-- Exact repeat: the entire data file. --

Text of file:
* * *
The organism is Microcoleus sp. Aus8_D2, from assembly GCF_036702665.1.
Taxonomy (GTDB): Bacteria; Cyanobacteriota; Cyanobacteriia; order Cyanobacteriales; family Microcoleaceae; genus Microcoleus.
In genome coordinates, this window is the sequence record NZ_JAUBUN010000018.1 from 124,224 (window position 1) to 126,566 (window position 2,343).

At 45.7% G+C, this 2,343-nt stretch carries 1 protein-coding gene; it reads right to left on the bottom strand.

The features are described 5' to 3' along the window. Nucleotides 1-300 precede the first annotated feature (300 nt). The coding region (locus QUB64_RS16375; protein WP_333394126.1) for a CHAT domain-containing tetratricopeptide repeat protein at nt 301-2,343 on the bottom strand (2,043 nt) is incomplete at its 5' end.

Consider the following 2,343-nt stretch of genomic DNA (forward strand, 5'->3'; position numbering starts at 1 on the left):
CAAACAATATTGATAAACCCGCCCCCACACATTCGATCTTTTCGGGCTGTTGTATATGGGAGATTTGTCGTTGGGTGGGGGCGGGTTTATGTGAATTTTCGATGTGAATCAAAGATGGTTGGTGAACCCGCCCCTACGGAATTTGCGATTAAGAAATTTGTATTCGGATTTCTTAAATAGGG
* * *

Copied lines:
The organism is Microcoleus sp. Aus8_D2, from assembly GCF_036702665.1.
Taxonomy (GTDB): Bacteria; Cyanobacteriota; Cyanobacteriia; order Cyanobacteriales; family Microcoleaceae; genus Microcoleus.
In genome coordinates, this window is the sequence record NZ_JAUBUN010000018.1 from 124,224 (window position 1) to 126,566 (window position 2,343).

At 45.7% G+C, this 2,343-nt stretch carries 1 protein-coding gene; it reads right to left on the bottom strand.

The features are described 5' to 3' along the window. Nucleotides 1-300 precede the first annotated feature (300 nt). The coding region (locus QUB64_RS16375; protein WP_333394126.1) for a CHAT domain-containing tetratricopeptide repeat protein at nt 301-2,343 on the bottom strand (2,043 nt) is incomplete at its 5' end.

Consider the following 2,343-nt stretch of genomic DNA (forward strand, 5'->3'; position numbering starts at 1 on the left):
CAAACAATATTGATAAACCCGCCCCCACACATTCGATCTTTTCGGGCTGTTGTATATGGGAGATTTGTCGTTGGGTGGGGGCGGGTTTATGTGAATTTTCGATGTGAATCAAAGATGGTTGGTGAACCCGCCCCTACGGAATTTGCGATTAAGAAATTTGTATTCGGATTTCTTAAATAGGG